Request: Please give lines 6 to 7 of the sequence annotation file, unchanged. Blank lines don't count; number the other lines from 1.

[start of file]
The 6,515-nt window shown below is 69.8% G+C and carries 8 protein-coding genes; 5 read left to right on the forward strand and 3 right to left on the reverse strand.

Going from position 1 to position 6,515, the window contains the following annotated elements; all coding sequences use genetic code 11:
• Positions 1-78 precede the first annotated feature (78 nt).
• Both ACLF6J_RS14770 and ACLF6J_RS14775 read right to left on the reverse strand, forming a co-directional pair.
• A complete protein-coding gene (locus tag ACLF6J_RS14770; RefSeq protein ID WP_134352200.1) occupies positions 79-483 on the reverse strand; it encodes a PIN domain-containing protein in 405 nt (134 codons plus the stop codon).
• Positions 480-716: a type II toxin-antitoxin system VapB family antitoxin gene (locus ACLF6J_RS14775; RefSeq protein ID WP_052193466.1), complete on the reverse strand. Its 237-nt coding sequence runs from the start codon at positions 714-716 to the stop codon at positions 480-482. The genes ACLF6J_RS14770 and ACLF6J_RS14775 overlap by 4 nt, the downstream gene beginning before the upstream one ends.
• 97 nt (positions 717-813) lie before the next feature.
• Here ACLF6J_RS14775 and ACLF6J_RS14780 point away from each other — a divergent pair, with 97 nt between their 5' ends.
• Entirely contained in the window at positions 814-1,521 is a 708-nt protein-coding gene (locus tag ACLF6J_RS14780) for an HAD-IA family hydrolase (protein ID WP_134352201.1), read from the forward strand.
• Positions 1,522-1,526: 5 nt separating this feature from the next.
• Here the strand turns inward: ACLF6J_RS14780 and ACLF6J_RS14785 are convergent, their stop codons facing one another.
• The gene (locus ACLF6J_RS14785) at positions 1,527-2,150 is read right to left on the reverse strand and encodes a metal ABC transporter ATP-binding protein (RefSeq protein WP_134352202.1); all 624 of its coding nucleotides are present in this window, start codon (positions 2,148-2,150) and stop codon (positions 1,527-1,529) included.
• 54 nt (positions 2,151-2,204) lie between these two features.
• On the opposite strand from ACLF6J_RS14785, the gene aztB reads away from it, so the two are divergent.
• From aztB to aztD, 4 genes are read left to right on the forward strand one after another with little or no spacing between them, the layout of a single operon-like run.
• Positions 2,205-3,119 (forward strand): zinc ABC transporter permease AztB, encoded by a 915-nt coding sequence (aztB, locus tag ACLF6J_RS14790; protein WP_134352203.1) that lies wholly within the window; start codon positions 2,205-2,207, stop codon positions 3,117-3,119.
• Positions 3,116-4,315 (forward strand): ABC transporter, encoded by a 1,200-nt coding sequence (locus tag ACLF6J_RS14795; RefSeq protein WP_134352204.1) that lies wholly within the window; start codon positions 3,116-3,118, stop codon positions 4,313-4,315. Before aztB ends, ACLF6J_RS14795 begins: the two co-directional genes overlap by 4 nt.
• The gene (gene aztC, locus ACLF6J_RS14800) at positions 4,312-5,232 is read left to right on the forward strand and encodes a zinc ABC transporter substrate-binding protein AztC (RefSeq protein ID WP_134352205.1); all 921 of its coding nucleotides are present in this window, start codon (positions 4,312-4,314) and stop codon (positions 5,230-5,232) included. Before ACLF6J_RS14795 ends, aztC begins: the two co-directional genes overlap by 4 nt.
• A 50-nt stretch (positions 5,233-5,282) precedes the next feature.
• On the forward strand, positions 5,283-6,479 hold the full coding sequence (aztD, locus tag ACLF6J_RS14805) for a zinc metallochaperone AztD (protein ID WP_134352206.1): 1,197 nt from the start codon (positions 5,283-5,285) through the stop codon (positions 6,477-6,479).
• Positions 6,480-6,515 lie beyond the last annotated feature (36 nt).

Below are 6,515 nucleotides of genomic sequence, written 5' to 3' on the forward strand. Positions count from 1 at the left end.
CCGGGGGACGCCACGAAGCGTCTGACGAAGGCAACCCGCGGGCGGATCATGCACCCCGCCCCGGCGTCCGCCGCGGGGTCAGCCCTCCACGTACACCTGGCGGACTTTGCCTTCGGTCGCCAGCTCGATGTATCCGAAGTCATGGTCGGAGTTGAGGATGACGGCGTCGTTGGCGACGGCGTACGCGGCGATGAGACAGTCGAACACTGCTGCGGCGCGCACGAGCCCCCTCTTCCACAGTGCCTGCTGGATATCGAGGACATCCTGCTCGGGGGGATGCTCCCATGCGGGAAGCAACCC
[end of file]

• Positions 480-716: a type II toxin-antitoxin system VapB family antitoxin gene (locus ACLF6J_RS14775; RefSeq protein ID WP_052193466.1), complete on the reverse strand. Its 237-nt coding sequence runs from the start codon at positions 714-716 to the stop codon at positions 480-482. The genes ACLF6J_RS14770 and ACLF6J_RS14775 overlap by 4 nt, the downstream gene beginning before the upstream one ends.
• 97 nt (positions 717-813) lie before the next feature.